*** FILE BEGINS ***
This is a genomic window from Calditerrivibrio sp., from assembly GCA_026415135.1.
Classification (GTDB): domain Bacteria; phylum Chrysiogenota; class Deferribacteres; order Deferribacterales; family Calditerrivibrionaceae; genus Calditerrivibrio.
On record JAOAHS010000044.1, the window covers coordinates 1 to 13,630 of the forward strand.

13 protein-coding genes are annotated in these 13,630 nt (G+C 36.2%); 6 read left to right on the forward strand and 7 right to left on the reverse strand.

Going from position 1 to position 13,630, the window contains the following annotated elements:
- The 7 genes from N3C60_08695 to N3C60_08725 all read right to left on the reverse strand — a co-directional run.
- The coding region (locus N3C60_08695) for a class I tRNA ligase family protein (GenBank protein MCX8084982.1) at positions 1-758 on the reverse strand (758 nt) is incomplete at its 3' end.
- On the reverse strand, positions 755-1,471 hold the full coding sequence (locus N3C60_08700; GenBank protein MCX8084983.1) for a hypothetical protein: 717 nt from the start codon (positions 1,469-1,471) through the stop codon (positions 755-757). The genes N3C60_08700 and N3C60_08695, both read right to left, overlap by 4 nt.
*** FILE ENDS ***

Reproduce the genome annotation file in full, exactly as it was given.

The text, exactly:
This is a genomic window from Calditerrivibrio sp., from assembly GCA_026415135.1.
Classification (GTDB): domain Bacteria; phylum Chrysiogenota; class Deferribacteres; order Deferribacterales; family Calditerrivibrionaceae; genus Calditerrivibrio.
On record JAOAHS010000044.1, the window covers coordinates 1 to 13,630 of the forward strand.

13 protein-coding genes are annotated in these 13,630 nt (G+C 36.2%); 6 read left to right on the forward strand and 7 right to left on the reverse strand.

Going from position 1 to position 13,630, the window contains the following annotated elements:
- The 7 genes from N3C60_08695 to N3C60_08725 all read right to left on the reverse strand — a co-directional run.
- The coding region (locus N3C60_08695) for a class I tRNA ligase family protein (GenBank protein MCX8084982.1) at positions 1-758 on the reverse strand (758 nt) is incomplete at its 3' end.
- On the reverse strand, positions 755-1,471 hold the full coding sequence (locus N3C60_08700; GenBank protein MCX8084983.1) for a hypothetical protein: 717 nt from the start codon (positions 1,469-1,471) through the stop codon (positions 755-757). The genes N3C60_08700 and N3C60_08695, both read right to left, overlap by 4 nt.